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Wait-list space only for ‘A Toast to Tenacity’suffrage celebration

August 15, 2019
Island Reporter, Captiva Current, Sanibel-Captiva Islander

Members of the public hoping to take part in the 99th anniversary of the passage of the 19th Amendment to the U.S. Constitution may be disappointed.

"A Toast to Tenacity," set for Aug. 25 to celebrate the success of the women's suffrage movement, is at capacity and those seeking admission to the free event at the Alliance for the Arts will now need to join a wait list, according to the reservations web site.

"The event is to highlight the kinds of things women and men went through to get their rights," said Madelon Stewart, one of the delegates to Vision 2020 from Florida.

"It's a celebration," said Audrea Anderson, a member of the Progressive Women of Southwest Florida's governing board. "We are celebrating the 19th amendment and the rights women now have in this democratic society."

Presented by Vision 2020 in partnership with the Fort Myers Alumnae Chapter of Delta Sigma Theta Sorority, Inc., the Progressive Women of Southwest Florida, L.L.C., and the Alliance for the Arts, A Toast to Tenacity will feature a short performance from "The Agitators," a play by Mat Smart, about the lifelong friendship between suffragist, Susan B. Anthony and abolitionist, Frederick Douglass.

Stewart says the Progressive Women of Southwest Florida is a group where women educate each other about major issues involving women and girls in Lee County and the country.

Vision 2020 is a national coalition of individuals and organizations in all 50 states. They work together for women's economic, political and social equality in the U.S.

Adults and children 12 and older who attend the event will also experience a 15-minute spoken-word segment featuring local citizens as key figures from the suffrage movement.

Some characters are Abigail Adams, who wrote to her husband, one of the white male property owners drafting the Declaration of Independence:

"Remember the Ladies or we will surely foment a rebellion, and will not hold ourselves bound by laws in which we have no voice or representation."

Others include Sojourner Truth, who escaped slavery and spoke to hundreds of audiences about human rights, including women's right to vote, and Alice Paul, who organized the first women's march on Washington, D.C. in 1913. Paul, along with other human rights activists, was verbally and physically assaulted.

"It's a way for people to get a feel for the story and movement," Stewart said.

"We are not glossing over the facts because they're facts none of us are proud of," she said. "In the end, the point is to move forward together."

There will also be a voting quiz with prizes, and a grape juice toast reminiscent of the one suffragists used to mark the passage of the 19th Amendment 99 years ago. The grape juice is because back then Prohibition was still in effect.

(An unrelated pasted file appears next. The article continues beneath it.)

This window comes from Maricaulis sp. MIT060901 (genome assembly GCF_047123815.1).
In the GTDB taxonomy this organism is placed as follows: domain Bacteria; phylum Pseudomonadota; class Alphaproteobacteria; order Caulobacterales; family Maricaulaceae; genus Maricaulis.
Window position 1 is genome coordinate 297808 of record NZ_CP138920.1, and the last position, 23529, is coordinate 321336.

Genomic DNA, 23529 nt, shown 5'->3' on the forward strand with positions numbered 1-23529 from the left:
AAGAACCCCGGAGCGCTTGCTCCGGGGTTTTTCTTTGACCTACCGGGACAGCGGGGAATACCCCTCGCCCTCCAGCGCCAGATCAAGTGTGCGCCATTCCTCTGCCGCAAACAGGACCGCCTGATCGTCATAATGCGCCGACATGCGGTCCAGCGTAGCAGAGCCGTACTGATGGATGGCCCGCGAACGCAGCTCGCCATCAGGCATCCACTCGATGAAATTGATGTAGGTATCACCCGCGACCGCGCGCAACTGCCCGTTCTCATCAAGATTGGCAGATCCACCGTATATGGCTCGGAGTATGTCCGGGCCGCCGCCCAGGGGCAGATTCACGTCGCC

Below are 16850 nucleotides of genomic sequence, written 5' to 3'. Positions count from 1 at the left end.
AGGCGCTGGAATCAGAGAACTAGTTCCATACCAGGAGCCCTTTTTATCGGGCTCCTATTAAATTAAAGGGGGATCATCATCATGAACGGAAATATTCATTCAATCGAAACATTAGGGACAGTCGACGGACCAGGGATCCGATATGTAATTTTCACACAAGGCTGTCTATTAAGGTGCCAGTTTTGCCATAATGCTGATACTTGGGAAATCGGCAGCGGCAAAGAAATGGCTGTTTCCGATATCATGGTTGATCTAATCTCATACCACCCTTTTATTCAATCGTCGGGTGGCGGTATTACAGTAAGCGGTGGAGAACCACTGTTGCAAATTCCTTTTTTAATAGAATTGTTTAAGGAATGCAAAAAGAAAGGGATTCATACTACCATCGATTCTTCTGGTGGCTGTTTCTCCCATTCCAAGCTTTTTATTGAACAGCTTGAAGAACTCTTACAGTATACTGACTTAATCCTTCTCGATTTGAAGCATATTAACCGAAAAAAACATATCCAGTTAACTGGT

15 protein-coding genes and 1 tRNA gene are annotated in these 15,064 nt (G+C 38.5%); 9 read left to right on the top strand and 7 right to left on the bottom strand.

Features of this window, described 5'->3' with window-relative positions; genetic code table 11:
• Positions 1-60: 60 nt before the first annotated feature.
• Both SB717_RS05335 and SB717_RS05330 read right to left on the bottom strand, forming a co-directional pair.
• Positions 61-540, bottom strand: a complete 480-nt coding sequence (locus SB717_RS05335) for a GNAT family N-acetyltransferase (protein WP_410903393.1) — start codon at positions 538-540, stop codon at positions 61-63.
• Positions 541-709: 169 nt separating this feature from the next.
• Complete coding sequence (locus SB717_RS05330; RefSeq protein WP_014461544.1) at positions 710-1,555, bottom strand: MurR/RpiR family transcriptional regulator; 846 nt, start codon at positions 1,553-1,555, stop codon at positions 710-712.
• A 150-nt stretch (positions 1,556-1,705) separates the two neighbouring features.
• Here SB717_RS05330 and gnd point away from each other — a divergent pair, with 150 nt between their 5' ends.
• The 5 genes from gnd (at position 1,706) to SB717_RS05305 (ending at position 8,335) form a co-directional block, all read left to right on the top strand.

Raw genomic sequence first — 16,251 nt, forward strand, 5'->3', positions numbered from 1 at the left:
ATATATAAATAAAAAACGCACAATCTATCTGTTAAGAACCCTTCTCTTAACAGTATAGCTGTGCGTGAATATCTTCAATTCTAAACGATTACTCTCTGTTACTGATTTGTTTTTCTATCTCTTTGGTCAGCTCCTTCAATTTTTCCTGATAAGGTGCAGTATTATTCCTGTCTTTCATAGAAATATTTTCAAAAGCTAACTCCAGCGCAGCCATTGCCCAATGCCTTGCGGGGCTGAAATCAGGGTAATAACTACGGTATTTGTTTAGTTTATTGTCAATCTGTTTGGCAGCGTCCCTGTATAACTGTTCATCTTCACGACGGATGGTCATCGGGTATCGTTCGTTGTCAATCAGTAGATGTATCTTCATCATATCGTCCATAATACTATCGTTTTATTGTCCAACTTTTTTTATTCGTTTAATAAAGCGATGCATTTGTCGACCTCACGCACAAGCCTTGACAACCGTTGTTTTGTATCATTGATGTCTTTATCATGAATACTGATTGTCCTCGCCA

The first celebration of A Toast to Tenacity was in 2017.

About 20 to 25 women attended and the event highlighted Ida B. Wells-Barnett, an African-American investigative journalist and early leader in the civil rights movement. Wells-Barnett was also one of the founders of the National Association for the Advancement of Colored People.

"We were not taught this in school," Anderson said. "There is a very fine curriculum and history of women that should be taught in schools and these women should be honored."

In 2018, 120 people attended and it was also held at the Alliance for the Arts.

Stewart says the audience last year was exciting and diverse.

"It was thrilling," she said. "We had such a mixed group of people. That's what we want to continue."

This year, Stewart and Anderson hoped to see 135 people come out and celebrate the 99th anniversary of the passage of the amendment.

"I think our enthusiasm was infectious and folks really embraced it and want to learn more," Anderson said of last year's turnout. "We're at a time now when people depend very much on getting people to the polls and voting."

Part of A Toast to Tenacity's theme is honoring the past while shaping the future.

"The original suffragists didn't live long enough to vote. It was an arduous task to get the amendment passed," Anderson said.

Some guests at this year's A Toast to Tenacity include Fort Myers Mayor, Randall P. Henderson; Peter Ndiang'ui, chair of the Mayor's Diversity and Inclusion Advisory Committee; Kathy Dupuy Bruno, president of the Fort Myers Alumnae Chapter of Delta Sigma Theta Sorority, Inc.; Karen Nathan and Alex Bremner, co-chairs of Progressive Women of Southwest Florida; Lee County Supervisor of Elections Tommy Doyle; Florida Rights Restoration board member Neil Volz; and local Vision 2020 delegates Madelon Stewart and Nori Ann Reed.

Sponsors include The Progressive Club of the Islands; The League of Women Voters of Lee County, Florida; and The League of Women Voters of Sanibel.

Stewart says the goal for the event is to educate people and inspire them to learn about the kinds of suffering people went through to get the vote to us. She also wants to inspire people to take voting more seriously.

"To not only go to the polls themselves but to work on getting others to go to the polls," Anderson said.

"It's so important for us to understand where we came from and where we are today in this society," she said. "We would not be here if someone did not go through the struggle these suffragists went through."

For those interested in seeing if space opens up, the event will be from 5 to 7 p.m. at the Alliance for the Arts, 10091 McGregor Blvd. in Fort Myers.

Register at artinlee.org/event/tenacity/ or email progressivewomenofswfl@gmail.com

 
 

 

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